This study investigated the predictive ability of students’ responses to open-ended, constructed/extended questions in third and fourth grade mathematics content subcategories on subsequent fifth grade mathematics achievement proficiency levels. Open-ended, extended/constructed response questions reflected content as outlined by the National Council of Teachers of Mathematics (2007) in Statistics and Probability, Number Sense, Numeration and Operations, Geometry, Algebra, and Measurement. Archival data from over 300 third, fourth and fifth grade students in one public school in New York State during the 2003- 2009 academic school years were utilized. Predictor variables included Statistics and Probability, Number Sense, Numeration and Operations, Geometry, and Algebra in grades 3 and 4, and Measurement in grade 4.
Results of a statistical discriminant function analysis indicated that, overall, open-ended response question predict fifth grade proficient/non-proficient outcome levels. There was a variation in the predictability of these types of response questions based on grade level and item content specific subscale. At grade three, the variables of statistics and probability and geometry contributed most to overall fifth grade outcomes. In fourth grade, Number Sense, Numeration and Operations as well as Algebra contributed significantly to overall fifth grade achievement. This study adds to current literature investigating the importance of open-ended/constructed response questions and their use in mathematics education. It provides evidence that the constructed response question is an important predictor of and possible contributor to student outcomes on achievement tests in mathematics.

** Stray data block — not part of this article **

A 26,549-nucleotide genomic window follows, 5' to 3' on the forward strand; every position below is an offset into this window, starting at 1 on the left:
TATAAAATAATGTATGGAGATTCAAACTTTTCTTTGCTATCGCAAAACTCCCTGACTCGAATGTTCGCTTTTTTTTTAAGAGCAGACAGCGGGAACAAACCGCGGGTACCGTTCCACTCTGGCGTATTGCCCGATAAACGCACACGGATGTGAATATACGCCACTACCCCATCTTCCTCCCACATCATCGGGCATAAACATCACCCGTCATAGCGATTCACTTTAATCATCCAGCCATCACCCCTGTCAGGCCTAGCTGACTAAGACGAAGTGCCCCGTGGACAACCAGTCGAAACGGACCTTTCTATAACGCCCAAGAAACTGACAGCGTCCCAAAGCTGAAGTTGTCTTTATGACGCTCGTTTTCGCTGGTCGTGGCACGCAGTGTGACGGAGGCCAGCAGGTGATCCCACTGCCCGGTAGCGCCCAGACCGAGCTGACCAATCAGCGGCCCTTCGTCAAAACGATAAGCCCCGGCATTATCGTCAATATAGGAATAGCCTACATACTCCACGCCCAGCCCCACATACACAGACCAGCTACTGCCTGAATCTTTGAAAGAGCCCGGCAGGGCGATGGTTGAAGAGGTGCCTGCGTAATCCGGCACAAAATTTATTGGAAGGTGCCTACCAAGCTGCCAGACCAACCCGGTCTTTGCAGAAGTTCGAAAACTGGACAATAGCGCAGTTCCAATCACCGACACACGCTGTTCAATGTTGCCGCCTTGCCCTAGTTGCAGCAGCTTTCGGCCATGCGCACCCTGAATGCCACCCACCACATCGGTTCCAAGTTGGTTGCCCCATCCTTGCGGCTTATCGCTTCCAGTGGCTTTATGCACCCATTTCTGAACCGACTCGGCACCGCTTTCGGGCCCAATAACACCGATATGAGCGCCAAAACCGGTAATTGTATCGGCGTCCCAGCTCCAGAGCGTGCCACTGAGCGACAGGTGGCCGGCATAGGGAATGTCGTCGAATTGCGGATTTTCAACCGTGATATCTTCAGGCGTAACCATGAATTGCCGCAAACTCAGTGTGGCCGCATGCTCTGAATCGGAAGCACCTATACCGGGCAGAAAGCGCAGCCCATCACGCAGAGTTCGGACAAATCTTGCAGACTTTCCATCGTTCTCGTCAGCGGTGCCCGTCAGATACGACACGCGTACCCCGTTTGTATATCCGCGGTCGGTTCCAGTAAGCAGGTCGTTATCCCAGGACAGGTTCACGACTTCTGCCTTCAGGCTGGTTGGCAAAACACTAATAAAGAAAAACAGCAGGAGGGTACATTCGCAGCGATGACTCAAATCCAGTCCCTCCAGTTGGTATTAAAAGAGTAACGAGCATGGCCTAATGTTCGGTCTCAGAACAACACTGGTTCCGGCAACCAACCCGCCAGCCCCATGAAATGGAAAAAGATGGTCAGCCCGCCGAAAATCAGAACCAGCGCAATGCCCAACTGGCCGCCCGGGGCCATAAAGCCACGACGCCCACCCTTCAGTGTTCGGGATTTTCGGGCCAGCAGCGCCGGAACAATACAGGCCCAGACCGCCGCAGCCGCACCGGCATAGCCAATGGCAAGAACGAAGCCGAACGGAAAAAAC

The study has possible implications in several areas. First, it submits that if open-ended response questions predict performance on students’ future mathematics achievement then educators should consider how this type of format can be used to support student mathematical knowledge, including using open-ended constructed response questions for incorporating formative assessment as well as changes in instructional design of mathematics curriculum. Second, future research should consider investigating the extent to which work with extended response type of activities contribute to greater understanding and higher performance in mathematics so that students will acquire mathematical understanding and awareness. Finally, these results contribute to the field of assessment by documenting the value of open-ended responses items on student overall achievement in mathematics.
|Commitee:||Bangert-Drowns, Robert, Newman, Dianna|
|School:||State University of New York at Albany|
|Department:||Educational Theory and Practice-Curriculum and Instruction|
|School Location:||United States -- New York|
|Source:||DAI-A 72/07, Dissertation Abstracts International|
|Subjects:||Mathematics education, Educational tests & measurements, Elementary education|
|Keywords:||Educational testing, Elementary mathematics, Extended response, Open-ended questions, State tests|
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